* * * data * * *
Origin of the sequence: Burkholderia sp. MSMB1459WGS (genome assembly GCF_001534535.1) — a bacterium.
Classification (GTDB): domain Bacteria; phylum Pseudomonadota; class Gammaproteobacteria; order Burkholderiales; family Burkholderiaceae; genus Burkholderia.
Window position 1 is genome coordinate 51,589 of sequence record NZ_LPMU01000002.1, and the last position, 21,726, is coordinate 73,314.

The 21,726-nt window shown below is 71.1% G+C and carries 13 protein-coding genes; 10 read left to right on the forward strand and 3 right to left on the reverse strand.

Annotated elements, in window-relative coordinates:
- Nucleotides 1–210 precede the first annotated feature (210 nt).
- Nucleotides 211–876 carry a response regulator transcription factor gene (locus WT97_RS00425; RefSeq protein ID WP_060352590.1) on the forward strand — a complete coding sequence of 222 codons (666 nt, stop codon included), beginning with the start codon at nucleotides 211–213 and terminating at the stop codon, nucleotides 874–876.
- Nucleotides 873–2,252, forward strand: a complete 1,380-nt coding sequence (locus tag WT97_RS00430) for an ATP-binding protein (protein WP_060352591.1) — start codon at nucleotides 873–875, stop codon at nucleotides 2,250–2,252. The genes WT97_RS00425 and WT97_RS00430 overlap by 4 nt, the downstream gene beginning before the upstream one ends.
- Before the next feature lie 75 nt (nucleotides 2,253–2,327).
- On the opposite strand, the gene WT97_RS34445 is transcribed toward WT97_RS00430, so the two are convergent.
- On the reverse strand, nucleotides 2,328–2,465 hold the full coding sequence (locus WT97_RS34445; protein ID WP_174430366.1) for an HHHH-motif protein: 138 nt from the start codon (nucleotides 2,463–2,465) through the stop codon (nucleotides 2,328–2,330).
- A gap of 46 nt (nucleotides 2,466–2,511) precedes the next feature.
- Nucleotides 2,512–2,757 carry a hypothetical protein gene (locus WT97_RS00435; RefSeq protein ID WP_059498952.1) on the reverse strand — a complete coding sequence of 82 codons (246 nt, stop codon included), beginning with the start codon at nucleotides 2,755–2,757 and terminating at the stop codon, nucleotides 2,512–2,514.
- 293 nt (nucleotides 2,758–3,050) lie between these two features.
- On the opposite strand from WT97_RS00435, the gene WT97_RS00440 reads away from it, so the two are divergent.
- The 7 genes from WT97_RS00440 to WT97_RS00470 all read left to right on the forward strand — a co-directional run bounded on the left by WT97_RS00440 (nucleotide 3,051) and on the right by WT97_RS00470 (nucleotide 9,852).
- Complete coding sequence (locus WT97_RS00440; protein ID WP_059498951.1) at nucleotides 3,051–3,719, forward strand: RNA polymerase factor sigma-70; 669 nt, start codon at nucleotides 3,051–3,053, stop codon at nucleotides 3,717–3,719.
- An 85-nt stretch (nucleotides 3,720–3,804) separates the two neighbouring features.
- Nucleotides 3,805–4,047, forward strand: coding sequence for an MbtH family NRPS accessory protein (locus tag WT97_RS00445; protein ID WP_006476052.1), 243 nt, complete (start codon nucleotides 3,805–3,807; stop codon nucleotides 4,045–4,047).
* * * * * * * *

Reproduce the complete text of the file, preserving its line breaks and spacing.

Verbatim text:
Origin of the sequence: Burkholderia sp. MSMB1459WGS (genome assembly GCF_001534535.1) — a bacterium.
Classification (GTDB): domain Bacteria; phylum Pseudomonadota; class Gammaproteobacteria; order Burkholderiales; family Burkholderiaceae; genus Burkholderia.
Window position 1 is genome coordinate 51,589 of sequence record NZ_LPMU01000002.1, and the last position, 21,726, is coordinate 73,314.

The 21,726-nt window shown below is 71.1% G+C and carries 13 protein-coding genes; 10 read left to right on the forward strand and 3 right to left on the reverse strand.

Annotated elements, in window-relative coordinates:
- Nucleotides 1–210 precede the first annotated feature (210 nt).
- Nucleotides 211–876 carry a response regulator transcription factor gene (locus WT97_RS00425; RefSeq protein ID WP_060352590.1) on the forward strand — a complete coding sequence of 222 codons (666 nt, stop codon included), beginning with the start codon at nucleotides 211–213 and terminating at the stop codon, nucleotides 874–876.
- Nucleotides 873–2,252, forward strand: a complete 1,380-nt coding sequence (locus tag WT97_RS00430) for an ATP-binding protein (protein WP_060352591.1) — start codon at nucleotides 873–875, stop codon at nucleotides 2,250–2,252. The genes WT97_RS00425 and WT97_RS00430 overlap by 4 nt, the downstream gene beginning before the upstream one ends.
- Before the next feature lie 75 nt (nucleotides 2,253–2,327).
- On the opposite strand, the gene WT97_RS34445 is transcribed toward WT97_RS00430, so the two are convergent.
- On the reverse strand, nucleotides 2,328–2,465 hold the full coding sequence (locus WT97_RS34445; protein ID WP_174430366.1) for an HHHH-motif protein: 138 nt from the start codon (nucleotides 2,463–2,465) through the stop codon (nucleotides 2,328–2,330).
- A gap of 46 nt (nucleotides 2,466–2,511) precedes the next feature.
- Nucleotides 2,512–2,757 carry a hypothetical protein gene (locus WT97_RS00435; RefSeq protein ID WP_059498952.1) on the reverse strand — a complete coding sequence of 82 codons (246 nt, stop codon included), beginning with the start codon at nucleotides 2,755–2,757 and terminating at the stop codon, nucleotides 2,512–2,514.
- 293 nt (nucleotides 2,758–3,050) lie between these two features.
- On the opposite strand from WT97_RS00435, the gene WT97_RS00440 reads away from it, so the two are divergent.
- The 7 genes from WT97_RS00440 to WT97_RS00470 all read left to right on the forward strand — a co-directional run bounded on the left by WT97_RS00440 (nucleotide 3,051) and on the right by WT97_RS00470 (nucleotide 9,852).
- Complete coding sequence (locus WT97_RS00440; protein ID WP_059498951.1) at nucleotides 3,051–3,719, forward strand: RNA polymerase factor sigma-70; 669 nt, start codon at nucleotides 3,051–3,053, stop codon at nucleotides 3,717–3,719.
- An 85-nt stretch (nucleotides 3,720–3,804) separates the two neighbouring features.
- Nucleotides 3,805–4,047, forward strand: coding sequence for an MbtH family NRPS accessory protein (locus tag WT97_RS00445; protein ID WP_006476052.1), 243 nt, complete (start codon nucleotides 3,805–3,807; stop codon nucleotides 4,045–4,047).